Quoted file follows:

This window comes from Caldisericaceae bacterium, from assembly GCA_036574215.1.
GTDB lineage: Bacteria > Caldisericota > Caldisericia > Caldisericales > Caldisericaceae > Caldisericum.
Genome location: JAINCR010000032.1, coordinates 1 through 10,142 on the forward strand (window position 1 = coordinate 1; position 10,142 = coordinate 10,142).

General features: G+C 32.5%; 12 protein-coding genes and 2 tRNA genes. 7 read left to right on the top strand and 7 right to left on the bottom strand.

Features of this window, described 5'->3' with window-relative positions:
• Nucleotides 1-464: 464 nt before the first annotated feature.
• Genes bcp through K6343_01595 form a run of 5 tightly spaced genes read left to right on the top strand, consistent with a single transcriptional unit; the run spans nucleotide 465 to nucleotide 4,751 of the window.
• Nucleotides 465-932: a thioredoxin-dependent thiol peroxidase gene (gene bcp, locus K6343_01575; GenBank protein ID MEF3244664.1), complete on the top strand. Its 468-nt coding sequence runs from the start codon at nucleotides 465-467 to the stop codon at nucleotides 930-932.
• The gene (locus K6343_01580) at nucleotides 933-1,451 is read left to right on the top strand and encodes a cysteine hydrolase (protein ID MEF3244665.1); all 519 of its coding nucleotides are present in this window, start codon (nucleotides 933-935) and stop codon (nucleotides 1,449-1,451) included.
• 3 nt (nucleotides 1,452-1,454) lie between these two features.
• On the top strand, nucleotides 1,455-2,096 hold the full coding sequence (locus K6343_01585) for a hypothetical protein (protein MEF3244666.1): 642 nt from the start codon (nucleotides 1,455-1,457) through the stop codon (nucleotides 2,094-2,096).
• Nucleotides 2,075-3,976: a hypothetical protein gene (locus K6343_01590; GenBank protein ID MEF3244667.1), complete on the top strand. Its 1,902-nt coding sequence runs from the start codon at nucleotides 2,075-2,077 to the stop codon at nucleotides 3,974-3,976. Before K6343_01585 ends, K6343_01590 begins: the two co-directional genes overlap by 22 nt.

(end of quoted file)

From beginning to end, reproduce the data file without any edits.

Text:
This window comes from Caldisericaceae bacterium, from assembly GCA_036574215.1.
GTDB lineage: Bacteria > Caldisericota > Caldisericia > Caldisericales > Caldisericaceae > Caldisericum.
Genome location: JAINCR010000032.1, coordinates 1 through 10,142 on the forward strand (window position 1 = coordinate 1; position 10,142 = coordinate 10,142).

General features: G+C 32.5%; 12 protein-coding genes and 2 tRNA genes. 7 read left to right on the top strand and 7 right to left on the bottom strand.

Features of this window, described 5'->3' with window-relative positions:
• Nucleotides 1-464: 464 nt before the first annotated feature.
• Genes bcp through K6343_01595 form a run of 5 tightly spaced genes read left to right on the top strand, consistent with a single transcriptional unit; the run spans nucleotide 465 to nucleotide 4,751 of the window.
• Nucleotides 465-932: a thioredoxin-dependent thiol peroxidase gene (gene bcp, locus K6343_01575; GenBank protein ID MEF3244664.1), complete on the top strand. Its 468-nt coding sequence runs from the start codon at nucleotides 465-467 to the stop codon at nucleotides 930-932.
• The gene (locus K6343_01580) at nucleotides 933-1,451 is read left to right on the top strand and encodes a cysteine hydrolase (protein ID MEF3244665.1); all 519 of its coding nucleotides are present in this window, start codon (nucleotides 933-935) and stop codon (nucleotides 1,449-1,451) included.
• 3 nt (nucleotides 1,452-1,454) lie between these two features.
• On the top strand, nucleotides 1,455-2,096 hold the full coding sequence (locus K6343_01585) for a hypothetical protein (protein MEF3244666.1): 642 nt from the start codon (nucleotides 1,455-1,457) through the stop codon (nucleotides 2,094-2,096).
• Nucleotides 2,075-3,976: a hypothetical protein gene (locus K6343_01590; GenBank protein ID MEF3244667.1), complete on the top strand. Its 1,902-nt coding sequence runs from the start codon at nucleotides 2,075-2,077 to the stop codon at nucleotides 3,974-3,976. Before K6343_01585 ends, K6343_01590 begins: the two co-directional genes overlap by 22 nt.